Jarring New Video Shows Ohio Student Joking, Laughing About Alleged Rape
More horrific details are coming out in the wake of an alleged rape that took place in Steubenville, Ohio against a 16-year-old girl. New footage discovered shows an Ohio State University student (who has since dropped out of the school) caught on video joking about the alleged rape, said to have taken place at a couple of different parties while the teen was apparently drugged or passed out drunk.
The male, Michael Nodianos, seen and heard in the video maintains he was not involved in the rape and that he didn't even know the girl in question. Still, friends laugh as he offers hideous commentary while watching the rape take place on video.
"They peed on her," Nodianos says, laughing. "That's how
you know she's dead, because someone peed on her." Later, he continues, "...she's deader than O.J.'s wife, [...] she's deader than Caylee Anthony."
Yet another comment finds him joking about the rape itself. "[...] They raped her quicker than Mike Tyson raped that one girl," he says.
Nodianos' lawyer described his client's behavior as unfortunate, but told press in remarks that he wasn't an actual witness to the alleged crime.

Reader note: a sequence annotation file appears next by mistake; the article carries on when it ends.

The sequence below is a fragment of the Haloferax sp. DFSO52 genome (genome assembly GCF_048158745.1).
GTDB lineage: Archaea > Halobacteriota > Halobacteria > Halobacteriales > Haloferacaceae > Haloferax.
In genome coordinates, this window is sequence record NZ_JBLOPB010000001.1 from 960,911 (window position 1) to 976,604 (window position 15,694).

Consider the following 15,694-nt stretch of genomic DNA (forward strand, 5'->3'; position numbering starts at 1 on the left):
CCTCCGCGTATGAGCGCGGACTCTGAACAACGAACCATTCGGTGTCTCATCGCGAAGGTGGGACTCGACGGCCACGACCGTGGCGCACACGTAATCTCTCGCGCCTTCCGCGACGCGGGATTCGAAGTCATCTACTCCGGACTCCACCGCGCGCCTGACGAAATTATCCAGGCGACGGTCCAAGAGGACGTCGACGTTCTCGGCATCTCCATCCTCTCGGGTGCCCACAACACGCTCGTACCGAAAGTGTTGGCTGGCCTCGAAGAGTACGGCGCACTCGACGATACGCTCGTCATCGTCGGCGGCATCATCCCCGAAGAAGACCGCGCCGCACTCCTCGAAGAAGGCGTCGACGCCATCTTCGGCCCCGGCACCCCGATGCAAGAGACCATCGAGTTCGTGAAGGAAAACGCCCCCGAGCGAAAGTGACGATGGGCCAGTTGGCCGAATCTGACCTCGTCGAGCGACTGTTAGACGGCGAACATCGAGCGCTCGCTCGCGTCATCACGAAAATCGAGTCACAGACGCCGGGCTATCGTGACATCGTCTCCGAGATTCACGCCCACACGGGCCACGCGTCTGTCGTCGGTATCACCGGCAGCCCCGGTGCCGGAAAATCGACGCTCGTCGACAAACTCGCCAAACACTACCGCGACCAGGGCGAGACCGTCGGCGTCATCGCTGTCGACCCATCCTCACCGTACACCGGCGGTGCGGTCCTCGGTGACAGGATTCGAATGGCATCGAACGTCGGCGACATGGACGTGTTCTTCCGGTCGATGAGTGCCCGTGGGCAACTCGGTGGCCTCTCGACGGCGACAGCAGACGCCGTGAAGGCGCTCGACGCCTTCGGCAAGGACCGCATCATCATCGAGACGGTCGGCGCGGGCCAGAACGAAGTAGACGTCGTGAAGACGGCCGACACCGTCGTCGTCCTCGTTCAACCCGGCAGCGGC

"It's important that you know that Jane Doe was not in the house where the video was made at the time it was made, and Michael was not present in the house where she's alleged to be assaulted at the time she was alleged to be assaulted." He added that Nodianos didn't even know the victim. "He's since been told that she was at the student's house where he was drinking, and she was there drinking as well, but he didn't know that, and he never met her."
Psychiatrist and member of Fox News' Medical A-Team Dr. Keith Ablow gave his professional perspective on the video and what it reflects about our society on a larger scale.
"We keep getting together to talk about the failure of empathy in our culture," Ablow began, saying that he believes empathy in the next generation has been "squashed" by social media.
"We're lost in between the media we use to communicate and our own roots as empathetic human beings with feelings. We're literally bleeding into the entertainment that we participate in, and what happens is we lose our humanity in that way," he says.
"That young girl to a lot of these young people is not a girl, she's somebody who's starring in a reality TV show being taped for a broadcast on YouTube or a broadcast on Facebook."
He calls the video a "snapshot of the world we're creating," and one that we'll pay the price for later on.
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